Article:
Depression Associated With Belief in COVID-19 Vaccine Misinformation


Those with moderate or worse symptoms on the PHQ-9 were more likely to endorse misinformation.

covid misinformation

Pavlo Plakhotia/Adobestock

A new survey found adults with at least moderate depressive symptoms may be more receptive to misinformation related to COVID-19 vaccines.1

Roy H. Perlis, MD, MSc, and colleagues examined responses from 15,464 adults from all 50 US states and Washington, DC, who completed an internet survey between May and July 2021 that included statements related to COVID-19 vaccines after completing the PHQ-9.

Perlis et al found levels of depression are at least 3 times higher than before the COVID-19 pandemic. Participants with moderate or greater major depressive symptoms on the PHQ-9 were more likely to endorse at least 1 of 4 false statements about COVID-19 vaccines on the survey, and those who recognized these statements were less likely to be vaccinated, the results showed.

They further noted the presence of depression was associated with a 2.2 times higher likelihood of endorsing misinformation. The respondents endorsing at least 1 misinformation statement were half as likely to be vaccinated and 2.7 times more likely to report vaccine resistance, according to the survey. Interestingly, the association persisted even after adjusting for self-reported ideology and political party affiliation and sociodemographic features.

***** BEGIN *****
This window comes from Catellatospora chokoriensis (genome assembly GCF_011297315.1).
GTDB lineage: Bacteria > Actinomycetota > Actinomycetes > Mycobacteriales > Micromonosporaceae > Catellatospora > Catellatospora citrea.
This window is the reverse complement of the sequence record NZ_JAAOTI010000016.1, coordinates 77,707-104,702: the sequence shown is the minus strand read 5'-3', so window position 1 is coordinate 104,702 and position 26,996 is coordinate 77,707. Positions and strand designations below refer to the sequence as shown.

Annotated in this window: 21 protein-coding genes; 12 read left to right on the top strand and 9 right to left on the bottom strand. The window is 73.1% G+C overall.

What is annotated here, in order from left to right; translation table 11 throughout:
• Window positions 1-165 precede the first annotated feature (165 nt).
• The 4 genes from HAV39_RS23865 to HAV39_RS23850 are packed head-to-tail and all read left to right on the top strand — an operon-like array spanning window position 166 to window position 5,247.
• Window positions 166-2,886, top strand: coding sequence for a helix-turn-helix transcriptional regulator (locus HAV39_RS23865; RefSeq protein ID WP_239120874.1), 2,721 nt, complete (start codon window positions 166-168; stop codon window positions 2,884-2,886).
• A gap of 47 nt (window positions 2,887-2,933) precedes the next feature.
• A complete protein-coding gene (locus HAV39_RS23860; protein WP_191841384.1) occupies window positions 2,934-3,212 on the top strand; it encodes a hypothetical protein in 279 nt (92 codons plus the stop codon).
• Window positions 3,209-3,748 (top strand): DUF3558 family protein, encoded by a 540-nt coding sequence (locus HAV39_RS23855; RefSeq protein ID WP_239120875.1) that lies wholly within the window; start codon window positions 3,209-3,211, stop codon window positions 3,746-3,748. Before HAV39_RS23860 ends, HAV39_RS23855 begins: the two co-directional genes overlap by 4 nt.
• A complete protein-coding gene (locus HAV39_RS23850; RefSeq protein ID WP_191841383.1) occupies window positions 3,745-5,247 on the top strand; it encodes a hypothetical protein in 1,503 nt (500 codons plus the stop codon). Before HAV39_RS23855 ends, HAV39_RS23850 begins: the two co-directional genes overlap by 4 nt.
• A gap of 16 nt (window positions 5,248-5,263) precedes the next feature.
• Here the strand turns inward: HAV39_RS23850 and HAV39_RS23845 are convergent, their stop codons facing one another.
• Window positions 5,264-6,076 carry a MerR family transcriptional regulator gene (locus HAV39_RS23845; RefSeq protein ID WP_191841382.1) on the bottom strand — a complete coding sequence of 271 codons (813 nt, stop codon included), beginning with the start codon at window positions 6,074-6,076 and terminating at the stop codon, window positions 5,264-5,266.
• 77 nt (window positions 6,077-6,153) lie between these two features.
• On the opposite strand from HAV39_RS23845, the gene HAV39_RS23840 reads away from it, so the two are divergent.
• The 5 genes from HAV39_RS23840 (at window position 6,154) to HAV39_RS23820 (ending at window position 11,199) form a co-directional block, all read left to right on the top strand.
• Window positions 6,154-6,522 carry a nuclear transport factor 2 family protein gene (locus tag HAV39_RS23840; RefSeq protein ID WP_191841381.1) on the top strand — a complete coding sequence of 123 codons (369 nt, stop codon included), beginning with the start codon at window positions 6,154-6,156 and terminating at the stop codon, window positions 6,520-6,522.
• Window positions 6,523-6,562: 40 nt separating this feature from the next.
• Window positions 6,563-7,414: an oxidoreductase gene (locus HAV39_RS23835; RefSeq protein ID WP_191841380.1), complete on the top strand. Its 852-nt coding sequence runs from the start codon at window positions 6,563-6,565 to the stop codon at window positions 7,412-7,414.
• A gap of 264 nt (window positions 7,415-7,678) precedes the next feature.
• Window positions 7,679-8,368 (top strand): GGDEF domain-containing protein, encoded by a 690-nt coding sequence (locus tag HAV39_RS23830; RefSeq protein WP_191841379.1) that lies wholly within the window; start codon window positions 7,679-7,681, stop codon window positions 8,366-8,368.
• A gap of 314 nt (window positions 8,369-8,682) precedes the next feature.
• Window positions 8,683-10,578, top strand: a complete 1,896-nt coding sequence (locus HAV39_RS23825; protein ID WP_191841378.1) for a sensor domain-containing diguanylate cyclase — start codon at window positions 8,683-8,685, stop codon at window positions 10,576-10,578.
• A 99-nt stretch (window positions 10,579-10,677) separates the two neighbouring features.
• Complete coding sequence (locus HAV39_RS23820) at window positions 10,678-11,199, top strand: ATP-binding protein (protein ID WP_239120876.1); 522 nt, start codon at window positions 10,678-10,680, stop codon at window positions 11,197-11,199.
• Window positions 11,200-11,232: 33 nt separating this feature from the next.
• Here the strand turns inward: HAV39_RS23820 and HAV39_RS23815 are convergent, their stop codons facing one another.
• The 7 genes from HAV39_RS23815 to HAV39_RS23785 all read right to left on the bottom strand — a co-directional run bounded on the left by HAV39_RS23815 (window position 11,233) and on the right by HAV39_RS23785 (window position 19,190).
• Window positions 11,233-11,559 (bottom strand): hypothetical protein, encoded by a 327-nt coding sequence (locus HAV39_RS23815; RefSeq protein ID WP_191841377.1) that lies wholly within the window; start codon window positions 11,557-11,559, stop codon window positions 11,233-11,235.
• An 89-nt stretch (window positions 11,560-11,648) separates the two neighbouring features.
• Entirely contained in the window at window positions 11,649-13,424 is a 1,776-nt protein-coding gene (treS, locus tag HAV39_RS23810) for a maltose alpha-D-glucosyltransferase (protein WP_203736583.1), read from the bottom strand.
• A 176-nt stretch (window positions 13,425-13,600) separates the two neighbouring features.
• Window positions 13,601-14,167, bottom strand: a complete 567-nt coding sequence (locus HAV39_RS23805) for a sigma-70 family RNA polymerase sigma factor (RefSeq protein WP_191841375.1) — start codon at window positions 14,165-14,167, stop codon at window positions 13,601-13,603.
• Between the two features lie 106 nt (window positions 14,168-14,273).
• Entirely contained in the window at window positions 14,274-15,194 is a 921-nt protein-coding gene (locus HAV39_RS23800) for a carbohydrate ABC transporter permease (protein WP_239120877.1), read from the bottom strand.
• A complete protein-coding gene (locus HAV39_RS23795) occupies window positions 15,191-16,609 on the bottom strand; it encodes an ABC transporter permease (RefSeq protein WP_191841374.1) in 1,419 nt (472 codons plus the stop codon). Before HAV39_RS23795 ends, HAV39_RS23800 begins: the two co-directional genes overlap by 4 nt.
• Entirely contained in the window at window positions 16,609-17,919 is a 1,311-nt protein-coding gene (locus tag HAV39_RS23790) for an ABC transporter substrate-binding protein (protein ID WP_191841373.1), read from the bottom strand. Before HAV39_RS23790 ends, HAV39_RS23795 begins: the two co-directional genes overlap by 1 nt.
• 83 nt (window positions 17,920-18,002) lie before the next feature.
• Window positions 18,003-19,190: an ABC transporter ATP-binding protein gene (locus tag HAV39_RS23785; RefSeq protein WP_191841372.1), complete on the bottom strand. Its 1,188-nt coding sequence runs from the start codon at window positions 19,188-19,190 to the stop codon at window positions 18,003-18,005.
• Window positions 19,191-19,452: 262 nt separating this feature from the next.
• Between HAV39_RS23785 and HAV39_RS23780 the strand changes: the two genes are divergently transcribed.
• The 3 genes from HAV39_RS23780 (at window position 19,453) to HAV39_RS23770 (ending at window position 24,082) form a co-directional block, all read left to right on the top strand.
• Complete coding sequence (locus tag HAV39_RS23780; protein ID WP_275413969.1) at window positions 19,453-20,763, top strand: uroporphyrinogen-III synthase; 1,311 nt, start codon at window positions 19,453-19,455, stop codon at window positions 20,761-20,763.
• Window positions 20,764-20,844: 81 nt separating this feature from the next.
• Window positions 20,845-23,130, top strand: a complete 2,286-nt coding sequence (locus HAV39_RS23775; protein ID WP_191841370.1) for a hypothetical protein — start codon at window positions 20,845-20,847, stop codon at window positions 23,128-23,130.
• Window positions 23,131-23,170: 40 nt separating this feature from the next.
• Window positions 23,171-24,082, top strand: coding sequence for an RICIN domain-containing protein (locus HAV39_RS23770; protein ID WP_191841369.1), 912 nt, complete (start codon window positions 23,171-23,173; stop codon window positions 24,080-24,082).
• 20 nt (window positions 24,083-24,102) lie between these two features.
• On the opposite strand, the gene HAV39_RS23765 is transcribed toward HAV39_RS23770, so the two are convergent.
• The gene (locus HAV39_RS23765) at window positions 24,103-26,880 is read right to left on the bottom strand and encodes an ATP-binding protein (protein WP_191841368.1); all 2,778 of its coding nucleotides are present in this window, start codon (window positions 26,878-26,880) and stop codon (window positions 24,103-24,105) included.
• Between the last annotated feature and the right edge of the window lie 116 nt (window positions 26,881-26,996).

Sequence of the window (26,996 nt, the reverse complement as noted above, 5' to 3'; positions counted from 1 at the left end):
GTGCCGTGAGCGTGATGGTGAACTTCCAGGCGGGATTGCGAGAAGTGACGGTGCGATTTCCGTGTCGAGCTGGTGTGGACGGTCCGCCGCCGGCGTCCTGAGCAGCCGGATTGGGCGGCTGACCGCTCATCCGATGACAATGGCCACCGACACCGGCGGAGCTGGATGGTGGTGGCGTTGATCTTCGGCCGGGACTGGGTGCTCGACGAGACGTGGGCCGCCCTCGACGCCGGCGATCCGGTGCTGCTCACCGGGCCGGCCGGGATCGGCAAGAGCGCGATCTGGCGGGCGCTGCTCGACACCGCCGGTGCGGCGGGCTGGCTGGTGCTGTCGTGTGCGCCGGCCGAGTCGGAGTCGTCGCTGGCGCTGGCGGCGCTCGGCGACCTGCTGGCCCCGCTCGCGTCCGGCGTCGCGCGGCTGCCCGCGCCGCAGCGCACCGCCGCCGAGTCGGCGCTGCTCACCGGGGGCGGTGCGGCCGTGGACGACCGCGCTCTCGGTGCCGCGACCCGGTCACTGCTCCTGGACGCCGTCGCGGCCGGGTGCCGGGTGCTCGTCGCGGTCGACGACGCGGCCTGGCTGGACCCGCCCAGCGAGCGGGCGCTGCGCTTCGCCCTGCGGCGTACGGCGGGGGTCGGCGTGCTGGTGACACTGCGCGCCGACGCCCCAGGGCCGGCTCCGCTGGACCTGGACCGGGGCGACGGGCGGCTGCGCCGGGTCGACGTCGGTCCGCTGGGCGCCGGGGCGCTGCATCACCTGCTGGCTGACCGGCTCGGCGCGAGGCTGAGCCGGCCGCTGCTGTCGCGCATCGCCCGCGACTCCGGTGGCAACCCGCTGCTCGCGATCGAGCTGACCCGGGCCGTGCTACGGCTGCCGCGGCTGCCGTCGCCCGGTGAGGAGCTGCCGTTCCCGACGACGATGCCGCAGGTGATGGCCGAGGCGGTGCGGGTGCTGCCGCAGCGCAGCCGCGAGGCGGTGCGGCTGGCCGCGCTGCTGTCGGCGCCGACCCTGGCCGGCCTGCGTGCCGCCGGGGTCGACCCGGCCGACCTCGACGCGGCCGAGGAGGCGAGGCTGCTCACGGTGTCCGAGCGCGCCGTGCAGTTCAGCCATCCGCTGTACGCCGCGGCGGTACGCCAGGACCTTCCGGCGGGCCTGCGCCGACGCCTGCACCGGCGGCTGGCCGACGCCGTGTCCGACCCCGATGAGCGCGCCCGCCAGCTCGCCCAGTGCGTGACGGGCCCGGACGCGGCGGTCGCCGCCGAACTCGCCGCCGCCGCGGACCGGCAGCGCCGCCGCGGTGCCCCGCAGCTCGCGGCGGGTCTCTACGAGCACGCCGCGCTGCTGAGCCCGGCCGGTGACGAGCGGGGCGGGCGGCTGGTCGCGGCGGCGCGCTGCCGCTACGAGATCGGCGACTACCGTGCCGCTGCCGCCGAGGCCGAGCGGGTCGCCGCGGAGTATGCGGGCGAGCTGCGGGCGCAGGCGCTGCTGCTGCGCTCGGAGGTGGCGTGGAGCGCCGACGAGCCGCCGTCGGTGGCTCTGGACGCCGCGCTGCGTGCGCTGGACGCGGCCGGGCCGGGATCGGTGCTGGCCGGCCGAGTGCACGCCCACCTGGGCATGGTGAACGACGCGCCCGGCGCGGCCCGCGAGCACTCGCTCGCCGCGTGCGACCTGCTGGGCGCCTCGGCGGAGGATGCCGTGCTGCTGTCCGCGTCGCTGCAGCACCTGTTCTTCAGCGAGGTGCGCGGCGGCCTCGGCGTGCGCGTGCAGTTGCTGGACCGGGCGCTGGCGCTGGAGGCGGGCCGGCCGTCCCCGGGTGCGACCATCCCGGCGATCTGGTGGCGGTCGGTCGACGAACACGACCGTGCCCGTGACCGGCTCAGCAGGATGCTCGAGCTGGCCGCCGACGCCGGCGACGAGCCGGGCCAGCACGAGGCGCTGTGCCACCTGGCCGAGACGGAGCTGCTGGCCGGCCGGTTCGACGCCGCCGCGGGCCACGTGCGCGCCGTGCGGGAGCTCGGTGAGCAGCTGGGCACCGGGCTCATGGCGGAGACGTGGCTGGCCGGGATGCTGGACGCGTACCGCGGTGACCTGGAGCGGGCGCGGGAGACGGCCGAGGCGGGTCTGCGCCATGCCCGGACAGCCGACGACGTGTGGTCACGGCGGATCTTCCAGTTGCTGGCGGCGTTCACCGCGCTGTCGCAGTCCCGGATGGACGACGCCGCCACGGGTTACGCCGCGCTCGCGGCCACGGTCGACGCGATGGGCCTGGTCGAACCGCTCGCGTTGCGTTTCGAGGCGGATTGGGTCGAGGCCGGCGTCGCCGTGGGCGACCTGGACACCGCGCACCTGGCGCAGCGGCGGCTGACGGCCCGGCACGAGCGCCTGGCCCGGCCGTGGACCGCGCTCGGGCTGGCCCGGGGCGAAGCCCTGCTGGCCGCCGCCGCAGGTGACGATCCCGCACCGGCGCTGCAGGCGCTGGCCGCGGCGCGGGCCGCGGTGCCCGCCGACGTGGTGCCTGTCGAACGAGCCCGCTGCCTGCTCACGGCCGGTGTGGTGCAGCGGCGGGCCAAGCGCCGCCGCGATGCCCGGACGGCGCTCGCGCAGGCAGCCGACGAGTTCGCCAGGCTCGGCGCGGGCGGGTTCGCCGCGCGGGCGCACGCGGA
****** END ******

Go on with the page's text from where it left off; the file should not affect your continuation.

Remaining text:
To further explore this connection, Perlis et al analyzed data from a subset of 2809 respondents who answered a subsequent survey 2 months later. Those who suffered with depression in the first survey were twice as likely as those without depression to endorse more misinformation than they did in the prior survey.

“Individuals with major depressive symptoms often exhibit a more pronounced negativity bias, a form of attentional bias in which thoughts with negative valence receive greater focus,” the investigators wrote. “Insofar as forms of misinformation that elicit negative affect may be more likely to spread, it follows that depression could facilitate uptake of misinformation at an individual level.”

“While we can’t conclude that depression caused this susceptibility, looking at a second wave of data at least told us that the depression came before the misinformation. That is, it wasn’t that misinformation was making people more depressed,” Perlis said in a press release.2

“Our result suggests that, by addressing the extremely high levels of depression in this country during COVID, we might decrease people’s susceptibility to misinformation,” Perlis added. “Of course, we can only show an association—we can’t show that the depression causes​ the susceptibility, but it’s certainly suggestive that it might.”


1. Perlis RH, Ognyanova K, Santillana M, et al. Association of Major Depressive Symptoms With Endorsement of COVID-19 Vaccine Misinformation Among US Adults. JAMA Netw Open. 2022;5(1):e2145697.

2. People who are depressed may be more susceptible to misinformation about COVID-19 vaccines. Massachusetts General Hospital Press Release. January 21, 2022. Accessed February 4, 2022.

A version of this article appears with our sister publication Pharmacy Times.

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